England’s tour of India is now three Tests old and a familiar pattern has taken shape.
Richie Benaud AKA Billy Birmingham AKA The Twelfth Man AKA MCG Hammer rapped poignantly in 1992, “If you don’t like cricket, I can tell it is a real bummer/
That’s because cricket is the number one game in town!”
And so it is again too.
The number of people playing cricket in Australia has more than doubled in the last seven years, from a touch over 600,000 in 2008-09 to just over 1.3 million in 2015-16.
This puts it ahead of football and AFL for participation, with around 1.2 million each.
The Big Bash is the seventh-most attended sports league (by average attendance) in the world – although the AFL is still number four. Over a million people tune in to watch it on average.
And the Big Bash is definitely one of the keys to cricket’s renaissance.
Free-to-air TV coverage, an exciting format jam-packed into just a few weeks, tickets cheap enough that you can take the whole family along, time tabling to make it possible to get to, enough teams for some cross-town rivalry without diluting the supporter pool; these are all factors that have all made the BBL the stunning success that it is.
And T20 is likely behind the big increase in participation rates as well.
One of the big booms has come from the Milo T20 Blast. A game designed to be fun and engaging for young people, who are spoilt for choice when it comes to sport and entertainment.
Combine this with the saturation coverage on television of a bright and exciting game during the summer, and why wouldn’t kids want to get involved? There’s more hometown heroes to emulate, more exciting merch to parade around in, more big-action moments to pretend to be replicating in the backyard with your mates.
But T20 is only one of the stumps in Cricket Australia’s full wicket approach. Australian cricket had previously been called “pale, stale, and male”, and indeed it was. I’m currently undertaking major research project looking at the history of Australian cricket and that is the ever-present theme.
John Howard eulogised Don Bradman, saying, “In many ways he was the most remarkable figure that Australia has produced in the last 100 years.”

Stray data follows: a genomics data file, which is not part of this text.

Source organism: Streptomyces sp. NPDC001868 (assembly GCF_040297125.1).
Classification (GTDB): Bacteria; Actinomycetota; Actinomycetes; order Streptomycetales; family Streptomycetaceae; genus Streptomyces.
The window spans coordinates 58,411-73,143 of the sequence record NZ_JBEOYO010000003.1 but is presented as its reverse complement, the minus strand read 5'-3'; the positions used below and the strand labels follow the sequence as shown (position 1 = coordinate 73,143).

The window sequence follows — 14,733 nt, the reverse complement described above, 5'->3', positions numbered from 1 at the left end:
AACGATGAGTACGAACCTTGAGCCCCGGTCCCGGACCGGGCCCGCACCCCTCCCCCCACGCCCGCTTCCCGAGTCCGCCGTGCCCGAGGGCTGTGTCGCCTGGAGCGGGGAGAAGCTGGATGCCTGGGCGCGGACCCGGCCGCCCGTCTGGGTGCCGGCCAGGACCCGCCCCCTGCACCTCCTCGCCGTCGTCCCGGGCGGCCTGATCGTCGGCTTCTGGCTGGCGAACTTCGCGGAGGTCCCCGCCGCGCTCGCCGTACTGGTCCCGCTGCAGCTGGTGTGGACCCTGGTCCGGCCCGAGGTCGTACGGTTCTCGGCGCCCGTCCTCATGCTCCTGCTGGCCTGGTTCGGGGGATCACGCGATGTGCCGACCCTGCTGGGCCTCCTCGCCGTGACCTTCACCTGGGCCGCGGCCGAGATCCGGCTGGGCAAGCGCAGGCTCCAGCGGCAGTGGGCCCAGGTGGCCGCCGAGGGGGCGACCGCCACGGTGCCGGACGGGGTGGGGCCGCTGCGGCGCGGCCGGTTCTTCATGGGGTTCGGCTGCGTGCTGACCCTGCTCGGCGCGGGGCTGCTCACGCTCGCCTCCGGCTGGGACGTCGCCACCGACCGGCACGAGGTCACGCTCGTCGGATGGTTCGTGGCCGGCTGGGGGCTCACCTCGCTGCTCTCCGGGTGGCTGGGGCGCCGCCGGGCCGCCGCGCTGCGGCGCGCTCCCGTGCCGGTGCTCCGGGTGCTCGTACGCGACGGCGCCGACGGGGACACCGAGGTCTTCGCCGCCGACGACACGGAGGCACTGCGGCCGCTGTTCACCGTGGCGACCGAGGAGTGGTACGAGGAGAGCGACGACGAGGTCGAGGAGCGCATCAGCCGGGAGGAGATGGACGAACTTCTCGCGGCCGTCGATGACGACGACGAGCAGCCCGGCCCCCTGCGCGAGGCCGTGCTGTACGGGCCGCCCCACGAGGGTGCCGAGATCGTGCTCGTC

But in The Australian Deborah Jones responded, “Donald Bradman’s passing has no personal resonance… For women of a certain age, Bradman is an emblem of the times when men’s business was always more important than women’s business.”
As Brett Hutchins put it at Bradman’s death, “It was predominantly white males mourning a dead white male.”
BBL has taken away the stale.
Enter the WBBL.
I had the pleasure of calling several WBBL games last season with Whiteline Wireless. No, the quality of play was not up to the standard we’ve come to expect from the men (although it was probably as good as what we recently witnessed in Sri Lanka), but the games were largely not played by professional athletes.
Player payments for the Southern Stars were close to doubled this year, along with big increases in the WBBL and state competitions. And while it’s still not enough to ensure that they can all focus purely on cricket, for the top players being a well-paid full-time athlete is now a viable option.
The WBBL’s average attendance of 7032 means it falls just short of the WNBA’s 7183 to be the world’s most popular female sports league. Women now make up a quarter of the registered players. With these figures I’m sure that increased endorsements are only just a matter of time.
So the tide is turning on the male.
That just leaves the pale. Around 90 per cent of Australia’s population identifies as Anglo-Celtic or ‘Australian’ (which is generally assumed to be Anglo-Celtic).
Indigenous participation is up 40 per cent to just under 37,000, or around 2.8 per cent.
Cricket Australia stats list ‘multicultural participation’ (let’s just take away the labels and say ‘not Anglo-Celtic’) at just shy of 190,000, or around 14 per cent.
So at a participation level, Cricket Australia has done great things in engaging these communities, including sending the first all Indigenous women’s team on tour to India earlier this year. All that’s left now is to support these young players through to elite level so we can have some more Indigenous players to join Jason Gillespie and Faith Thomas as Test cricketers.
Cricket still has a way to go to shake the pale, stale, and male tag. But these figures show it’s on the right track, and that inclusivity means success for everyone.
There’s a lesson in that for all of us.